11. All That Really Matters is a mid-tempo song of commitment, expressing a desire to live for the One who is “the Way, the Life, the Truth.” The chorus reminds us that “All that really matters, all that really counts is found in You.”
12. The album closes with My Hope, a song that adds a chorus to two verses borrowed from Edward Mote’s On Christ the Solid Rock. It’s a hauntingly beautiful rewrite, perhaps better suited for a soloist than a congregation. Very moving.
After a quick listen, one might easily dismiss this album as just one more of the hundreds of modern worship offerings released each year. Don’t do it. While Matt’s lyrics may not always contain the breadth, precision, and theological depth of some modern writers (think the Getty’s and Stuart Townend), his songs are biblically faithful, cross-centered, poetically fresh, and God-glorifying. In addition, his melodies and harmonic progressions are consistently above standard fare.
You can download it from iTunes for $9.99 or Amazon for $9.49.
Matt was kind enough to respond to a few questions I had about the album. I’ll post his responses tomorrow.
Thanks for bringing attention to this album. I have felt personally that Redman has grown better and better in his songwriting. You can almost track, album to album, a greater sense of biblical depth and honesty. My opinion is that Redman is one of the best at balancing immanence and transcendence in his music. My favorite song on this album, after listening to it for a month is “How Great is Your Faithfulness.” I posted a review soon after it came out, and if people want a bit more analysis and description than the great stuff you’ve offered here, they can check it out: http://www.zachicks.com/blog/2009/8/25/review-of-matt-redmans-new-album-we-shall-not-be-shaken.html
Great review, Zac.
Thanks, Bob, for providing this review. I find myself often without the time (or desire) to wade through all the new worship albums to find what is substantial. And yet I do want to know what solid, gospel-focused, congregation-friendly music is out there–besides Sovereign Grace songs. Other worship leaders, pastors and teachers whom I trust pointing me in the right direction is one of the biggest helps to me.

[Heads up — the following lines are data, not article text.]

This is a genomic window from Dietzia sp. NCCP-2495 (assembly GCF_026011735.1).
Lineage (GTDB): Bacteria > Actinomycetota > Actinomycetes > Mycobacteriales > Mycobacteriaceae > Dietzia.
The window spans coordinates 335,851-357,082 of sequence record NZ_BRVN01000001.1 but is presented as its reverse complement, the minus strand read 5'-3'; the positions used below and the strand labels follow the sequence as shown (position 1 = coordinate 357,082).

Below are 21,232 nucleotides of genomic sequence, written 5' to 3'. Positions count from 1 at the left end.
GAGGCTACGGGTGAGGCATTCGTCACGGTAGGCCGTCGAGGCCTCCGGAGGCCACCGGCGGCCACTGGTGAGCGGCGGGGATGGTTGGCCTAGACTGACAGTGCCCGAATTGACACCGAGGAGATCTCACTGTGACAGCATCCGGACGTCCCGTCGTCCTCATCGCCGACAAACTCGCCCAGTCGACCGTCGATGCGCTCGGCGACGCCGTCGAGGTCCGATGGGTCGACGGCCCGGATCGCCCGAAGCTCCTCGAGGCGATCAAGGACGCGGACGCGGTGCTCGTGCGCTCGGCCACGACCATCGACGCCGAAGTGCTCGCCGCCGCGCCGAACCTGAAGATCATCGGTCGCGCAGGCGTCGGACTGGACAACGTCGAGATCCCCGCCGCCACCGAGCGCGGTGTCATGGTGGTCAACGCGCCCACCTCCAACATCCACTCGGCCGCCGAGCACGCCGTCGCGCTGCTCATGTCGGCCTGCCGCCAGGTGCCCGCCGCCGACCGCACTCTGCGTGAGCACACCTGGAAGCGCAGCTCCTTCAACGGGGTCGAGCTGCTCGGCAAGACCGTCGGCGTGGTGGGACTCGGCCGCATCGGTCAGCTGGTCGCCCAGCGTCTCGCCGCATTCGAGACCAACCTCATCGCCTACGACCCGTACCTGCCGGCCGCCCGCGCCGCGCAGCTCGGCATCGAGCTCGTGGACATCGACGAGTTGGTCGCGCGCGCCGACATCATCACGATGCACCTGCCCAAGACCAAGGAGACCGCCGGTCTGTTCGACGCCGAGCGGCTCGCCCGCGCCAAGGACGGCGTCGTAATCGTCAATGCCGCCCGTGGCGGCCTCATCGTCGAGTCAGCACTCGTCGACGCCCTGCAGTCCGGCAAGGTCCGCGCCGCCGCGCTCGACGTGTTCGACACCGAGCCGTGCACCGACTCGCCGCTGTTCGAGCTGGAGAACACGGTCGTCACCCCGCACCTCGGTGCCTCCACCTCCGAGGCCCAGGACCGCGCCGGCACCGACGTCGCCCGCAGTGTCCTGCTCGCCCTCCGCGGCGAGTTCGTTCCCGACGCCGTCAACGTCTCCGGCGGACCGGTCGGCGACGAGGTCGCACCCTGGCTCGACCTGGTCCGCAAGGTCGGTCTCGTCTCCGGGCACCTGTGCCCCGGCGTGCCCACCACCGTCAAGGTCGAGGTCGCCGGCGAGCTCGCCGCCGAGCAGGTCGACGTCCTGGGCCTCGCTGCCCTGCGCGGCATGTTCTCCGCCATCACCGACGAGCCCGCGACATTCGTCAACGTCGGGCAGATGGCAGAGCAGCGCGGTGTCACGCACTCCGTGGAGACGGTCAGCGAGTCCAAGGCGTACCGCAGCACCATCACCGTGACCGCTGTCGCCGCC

This is by far my favorite CD Matt Redman has ever done. Got see him with Casting Crowns last month and it was an incredible time of worship. This CD has been in my stereo non-stop.
Regarding the words “the simple made divine” I completely agree with Bob Kauflin that ‘I’d want to make sure people knew what was meant by that line’.
Like many lines in songs it’s capable of different interpretations and could be taken to include/endorse transubstantiation.
But (without being an expert!) I don’t think that line itself actually comes from the Roman Missal.
The part of the song that is borrowed from the Roman Missal is the Middle 8: “Dying you destroyed our death, Rising you restored our life; Lord Jesus come in glory”.
I imagine all of us, both protestant and catholic, would say Amen to that!
Chris, very helpful comments. Thanks.
Chris, according to the liner notes this song was co-written with Matt Maher, who’s a practising Catholic. If I knew that those words were written by someone who meant it as transubstantiation, I’d find it difficult to lead a church in singing it without worrying about the possibility of confusing or leading them astray, or it going against my conscience. Bob maybe you might be in a position to ask Matt (Redman) about it?
That being said, the recording of this song has an enthralling, contemplative nature about it and the bridge you highlighted declares His imminent return – amen to that!!
Thanks William for your comment!
Just as a follow-up to mine, we’ve decided in the end not to use the song in our services here, because the risk of misunderstanding and confusion over “the simple made divine” just seems too great.